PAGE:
It sounds too good to be true: maintenance-free fire extinguishers!
“Maintenance-free fire extinguishers” are characterized above all by the nice “side effect” that no maintenance company has to be commissioned with the maintenance for at least 10 years and the subsequent bills for the service itself and possible spare parts are simply passé. So it is only understandable that such an offer simply has to make the hearts of operators beat faster. But is that really realistic? Is that possible, or shouldn’t the operator ultimately be responsible for the operation himself? We follow up.
Why does the legislature require red fire extinguishers for companies at all?
Fire extinguishers are used to protect human life, protect property and prevent damage to the environment, because everyone knows; every fire starts out small as an incipient fire. If it is deleted in time, there is usually no major catastrophe.
In order for technical work equipment, which also includes the fire extinguisher, to be able to reliably fulfill its task in the long term, the legislator assumes that it must be serviced regularly. This is understandable, because technical devices are subject to aging, environmental influences, wear and tear, and may be damaged or manipulated – especially if they are publicly accessible.
In Germany the maintenance period is acc. maintenance standard DIN 14406-4 for fire extinguishers 2 years, which is one of the highest in a European comparison. DIN 14406-4 is considered to be the legally recognized state of the art and, in conjunction with the ASR A2.2 workplace directive, gives the operator security. If the operator adheres to the technical rules, he can assume that he has complied with all relevant regulations. Of course, he can also choose a different solution. But then he must at least ensure the same level of safety and health protection.
The use of a maintenance-free fire extinguisher makes the operator solely responsible at this point.
Within his risk assessment, he must explain how he wants to ensure the same level of safety and health protection with safety devices that, according to the distributor, may not be opened for 10 years. The operator is responsible for dealing with the fine print. Are there any restrictions or conditions under which the manufacturer excludes its guarantee? Does the durability of the devices only apply under “normal” conditions and how are these defined? Can the operator rate them? What about exposure to heat, sunlight, humidity, temperature changes and exposure to heat? These conditions apply to every piece of technical equipment and thus to functional safety. Can the operator correctly evaluate and assess this risk with his expertise? And is it at all possible, in the absence of long-term experience and studies of such devices, to pronounce a service life of 10 years without maintenance? Does the manufacturer of maintenance-free extinguishing devices really not recommend regular inspections – even if only externally – to identify technical defects?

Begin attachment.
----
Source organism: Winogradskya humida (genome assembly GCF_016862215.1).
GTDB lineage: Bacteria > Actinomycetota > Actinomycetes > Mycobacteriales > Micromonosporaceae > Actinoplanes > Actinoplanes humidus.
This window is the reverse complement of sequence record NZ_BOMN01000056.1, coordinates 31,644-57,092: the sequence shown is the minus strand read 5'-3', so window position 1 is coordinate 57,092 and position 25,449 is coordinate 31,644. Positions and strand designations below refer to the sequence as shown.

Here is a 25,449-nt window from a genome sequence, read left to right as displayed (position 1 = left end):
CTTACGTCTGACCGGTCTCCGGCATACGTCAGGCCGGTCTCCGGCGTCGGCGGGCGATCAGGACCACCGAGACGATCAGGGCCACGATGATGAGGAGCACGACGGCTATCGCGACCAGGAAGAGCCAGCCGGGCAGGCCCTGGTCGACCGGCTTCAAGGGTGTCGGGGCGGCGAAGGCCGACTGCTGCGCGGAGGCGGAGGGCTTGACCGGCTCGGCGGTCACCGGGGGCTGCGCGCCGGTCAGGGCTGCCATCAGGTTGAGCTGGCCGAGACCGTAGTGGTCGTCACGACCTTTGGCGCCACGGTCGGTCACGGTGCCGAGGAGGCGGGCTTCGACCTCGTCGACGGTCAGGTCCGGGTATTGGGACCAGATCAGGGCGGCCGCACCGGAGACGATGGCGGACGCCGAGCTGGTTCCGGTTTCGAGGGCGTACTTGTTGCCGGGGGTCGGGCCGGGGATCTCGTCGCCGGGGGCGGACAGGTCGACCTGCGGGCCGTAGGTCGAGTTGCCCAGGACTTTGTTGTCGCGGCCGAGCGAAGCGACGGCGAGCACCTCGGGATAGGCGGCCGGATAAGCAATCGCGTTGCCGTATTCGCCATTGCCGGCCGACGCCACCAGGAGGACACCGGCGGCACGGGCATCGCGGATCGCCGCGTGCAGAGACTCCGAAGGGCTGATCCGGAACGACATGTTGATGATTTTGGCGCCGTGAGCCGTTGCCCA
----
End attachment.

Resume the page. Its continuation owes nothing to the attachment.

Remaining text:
The fact is, operators definitely have to deal with the small print, because in the event of damage they bear full personal responsibility if they deviate from the current state of the art. – A liability risk, which can hardly be estimated in the current situation. Incidentally, § 4 para. 3 ArbStättV requires that the employer carries out regular maintenance.
The maintenance of a fire extinguisher serves to maintain its functional safety. Therefore, in the following, we show by way of example why the inspection of certain components of a fire extinguisher is essential for safety in the event of an emergency:
Fittings, ducts, pipes
The fire extinguisher is triggered via the fitting. External environmental influences can lead to the extinguishing agent settling and the fitting being impaired in its function. External verification is not possible.
The extinguishing agents themselves are subject to aging processes. Due to environmental influences (heat, vibration), powder can clump and liquid extinguishing agents can separate. It is not possible to judge from the outside whether the extinguishing agent can still extinguish a fire at all.
On steel containers, such as those used in common fire extinguishers, it is always visible from the outside whether there is a defect, for example if it has been dropped. A deformed container must be replaced for safety reasons (they are subjected to pressure). With containers that have a flexible outer container, such deformations cannot be guessed from the outside. Regular internal checks are all the more important here.